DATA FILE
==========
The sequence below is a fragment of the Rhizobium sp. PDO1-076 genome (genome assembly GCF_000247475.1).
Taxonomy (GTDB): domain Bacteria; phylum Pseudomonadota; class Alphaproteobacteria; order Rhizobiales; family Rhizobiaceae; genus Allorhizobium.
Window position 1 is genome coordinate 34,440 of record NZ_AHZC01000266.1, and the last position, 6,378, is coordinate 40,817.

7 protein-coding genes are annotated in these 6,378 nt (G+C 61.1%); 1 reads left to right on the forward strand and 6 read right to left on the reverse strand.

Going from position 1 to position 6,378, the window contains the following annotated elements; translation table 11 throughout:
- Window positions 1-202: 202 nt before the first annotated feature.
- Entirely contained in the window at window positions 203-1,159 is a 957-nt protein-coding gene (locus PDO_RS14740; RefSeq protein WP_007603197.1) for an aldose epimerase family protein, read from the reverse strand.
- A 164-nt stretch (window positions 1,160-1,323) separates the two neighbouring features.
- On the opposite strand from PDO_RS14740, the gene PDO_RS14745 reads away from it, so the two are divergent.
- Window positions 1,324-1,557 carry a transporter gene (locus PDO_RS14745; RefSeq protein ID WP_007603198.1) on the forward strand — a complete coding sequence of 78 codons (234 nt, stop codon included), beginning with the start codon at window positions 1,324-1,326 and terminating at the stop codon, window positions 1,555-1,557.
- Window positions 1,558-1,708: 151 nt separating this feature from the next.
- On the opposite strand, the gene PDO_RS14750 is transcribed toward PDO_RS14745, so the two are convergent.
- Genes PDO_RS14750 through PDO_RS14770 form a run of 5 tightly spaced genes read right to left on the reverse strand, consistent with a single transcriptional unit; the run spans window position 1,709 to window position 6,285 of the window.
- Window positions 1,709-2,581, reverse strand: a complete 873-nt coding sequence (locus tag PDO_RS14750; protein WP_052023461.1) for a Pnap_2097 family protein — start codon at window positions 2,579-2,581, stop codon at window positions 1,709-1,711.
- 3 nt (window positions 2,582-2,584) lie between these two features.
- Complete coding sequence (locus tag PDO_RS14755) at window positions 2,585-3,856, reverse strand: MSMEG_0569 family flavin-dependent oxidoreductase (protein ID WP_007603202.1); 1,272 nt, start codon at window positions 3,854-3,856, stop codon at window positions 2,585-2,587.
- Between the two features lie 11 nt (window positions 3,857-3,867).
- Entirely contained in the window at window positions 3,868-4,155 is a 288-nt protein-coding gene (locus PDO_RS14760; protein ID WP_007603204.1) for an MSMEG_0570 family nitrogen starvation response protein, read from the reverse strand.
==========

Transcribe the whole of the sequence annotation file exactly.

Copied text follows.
The sequence below is a fragment of the Rhizobium sp. PDO1-076 genome (genome assembly GCF_000247475.1).
Taxonomy (GTDB): domain Bacteria; phylum Pseudomonadota; class Alphaproteobacteria; order Rhizobiales; family Rhizobiaceae; genus Allorhizobium.
Window position 1 is genome coordinate 34,440 of record NZ_AHZC01000266.1, and the last position, 6,378, is coordinate 40,817.

7 protein-coding genes are annotated in these 6,378 nt (G+C 61.1%); 1 reads left to right on the forward strand and 6 read right to left on the reverse strand.

Going from position 1 to position 6,378, the window contains the following annotated elements; translation table 11 throughout:
- Window positions 1-202: 202 nt before the first annotated feature.
- Entirely contained in the window at window positions 203-1,159 is a 957-nt protein-coding gene (locus PDO_RS14740; RefSeq protein WP_007603197.1) for an aldose epimerase family protein, read from the reverse strand.
- A 164-nt stretch (window positions 1,160-1,323) separates the two neighbouring features.
- On the opposite strand from PDO_RS14740, the gene PDO_RS14745 reads away from it, so the two are divergent.
- Window positions 1,324-1,557 carry a transporter gene (locus PDO_RS14745; RefSeq protein ID WP_007603198.1) on the forward strand — a complete coding sequence of 78 codons (234 nt, stop codon included), beginning with the start codon at window positions 1,324-1,326 and terminating at the stop codon, window positions 1,555-1,557.
- Window positions 1,558-1,708: 151 nt separating this feature from the next.
- On the opposite strand, the gene PDO_RS14750 is transcribed toward PDO_RS14745, so the two are convergent.
- Genes PDO_RS14750 through PDO_RS14770 form a run of 5 tightly spaced genes read right to left on the reverse strand, consistent with a single transcriptional unit; the run spans window position 1,709 to window position 6,285 of the window.
- Window positions 1,709-2,581, reverse strand: a complete 873-nt coding sequence (locus tag PDO_RS14750; protein WP_052023461.1) for a Pnap_2097 family protein — start codon at window positions 2,579-2,581, stop codon at window positions 1,709-1,711.
- 3 nt (window positions 2,582-2,584) lie between these two features.
- Complete coding sequence (locus tag PDO_RS14755) at window positions 2,585-3,856, reverse strand: MSMEG_0569 family flavin-dependent oxidoreductase (protein ID WP_007603202.1); 1,272 nt, start codon at window positions 3,854-3,856, stop codon at window positions 2,585-2,587.
- Between the two features lie 11 nt (window positions 3,857-3,867).
- Entirely contained in the window at window positions 3,868-4,155 is a 288-nt protein-coding gene (locus PDO_RS14760; protein ID WP_007603204.1) for an MSMEG_0570 family nitrogen starvation response protein, read from the reverse strand.